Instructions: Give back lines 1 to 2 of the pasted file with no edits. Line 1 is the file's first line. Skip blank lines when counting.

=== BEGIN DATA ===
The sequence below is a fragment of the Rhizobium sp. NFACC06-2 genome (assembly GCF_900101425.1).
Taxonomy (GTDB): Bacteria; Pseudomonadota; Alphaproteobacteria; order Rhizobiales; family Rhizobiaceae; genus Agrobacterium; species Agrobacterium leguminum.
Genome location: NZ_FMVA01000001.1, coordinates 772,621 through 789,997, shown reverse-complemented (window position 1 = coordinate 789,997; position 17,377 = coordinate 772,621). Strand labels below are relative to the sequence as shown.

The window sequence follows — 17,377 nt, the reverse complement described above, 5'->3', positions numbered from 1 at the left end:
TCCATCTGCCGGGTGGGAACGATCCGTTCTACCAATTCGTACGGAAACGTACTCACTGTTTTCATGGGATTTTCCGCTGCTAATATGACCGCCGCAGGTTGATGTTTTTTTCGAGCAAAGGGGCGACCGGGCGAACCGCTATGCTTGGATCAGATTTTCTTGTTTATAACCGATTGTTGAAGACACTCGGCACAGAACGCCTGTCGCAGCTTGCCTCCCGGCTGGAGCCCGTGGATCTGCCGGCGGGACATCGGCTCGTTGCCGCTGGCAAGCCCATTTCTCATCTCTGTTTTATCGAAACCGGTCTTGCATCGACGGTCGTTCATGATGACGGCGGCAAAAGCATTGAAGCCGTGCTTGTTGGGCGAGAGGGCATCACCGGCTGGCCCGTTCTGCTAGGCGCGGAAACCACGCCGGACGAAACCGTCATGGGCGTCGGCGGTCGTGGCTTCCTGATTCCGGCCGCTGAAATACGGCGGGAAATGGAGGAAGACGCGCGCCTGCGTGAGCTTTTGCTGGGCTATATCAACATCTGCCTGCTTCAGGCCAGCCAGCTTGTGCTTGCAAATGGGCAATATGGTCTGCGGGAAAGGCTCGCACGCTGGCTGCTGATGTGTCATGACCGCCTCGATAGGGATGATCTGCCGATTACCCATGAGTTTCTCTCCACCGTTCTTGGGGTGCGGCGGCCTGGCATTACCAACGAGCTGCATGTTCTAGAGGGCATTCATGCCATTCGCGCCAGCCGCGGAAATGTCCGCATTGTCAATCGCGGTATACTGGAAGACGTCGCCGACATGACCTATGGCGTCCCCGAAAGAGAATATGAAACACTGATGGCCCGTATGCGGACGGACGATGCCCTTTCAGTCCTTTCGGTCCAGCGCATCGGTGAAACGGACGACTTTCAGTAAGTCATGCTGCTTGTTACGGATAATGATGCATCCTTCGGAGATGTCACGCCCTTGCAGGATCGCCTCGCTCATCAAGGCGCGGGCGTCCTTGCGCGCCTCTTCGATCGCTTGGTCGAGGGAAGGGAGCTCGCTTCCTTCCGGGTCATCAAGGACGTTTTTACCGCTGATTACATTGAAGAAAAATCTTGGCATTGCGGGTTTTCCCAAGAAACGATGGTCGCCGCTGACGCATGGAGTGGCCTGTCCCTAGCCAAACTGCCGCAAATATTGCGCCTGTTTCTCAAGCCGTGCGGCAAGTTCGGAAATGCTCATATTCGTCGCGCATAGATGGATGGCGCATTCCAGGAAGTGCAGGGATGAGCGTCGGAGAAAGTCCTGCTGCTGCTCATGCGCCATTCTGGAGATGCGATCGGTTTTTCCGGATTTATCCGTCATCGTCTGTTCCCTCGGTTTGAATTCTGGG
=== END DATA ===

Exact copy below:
The sequence below is a fragment of the Rhizobium sp. NFACC06-2 genome (assembly GCF_900101425.1).
Taxonomy (GTDB): Bacteria; Pseudomonadota; Alphaproteobacteria; order Rhizobiales; family Rhizobiaceae; genus Agrobacterium; species Agrobacterium leguminum.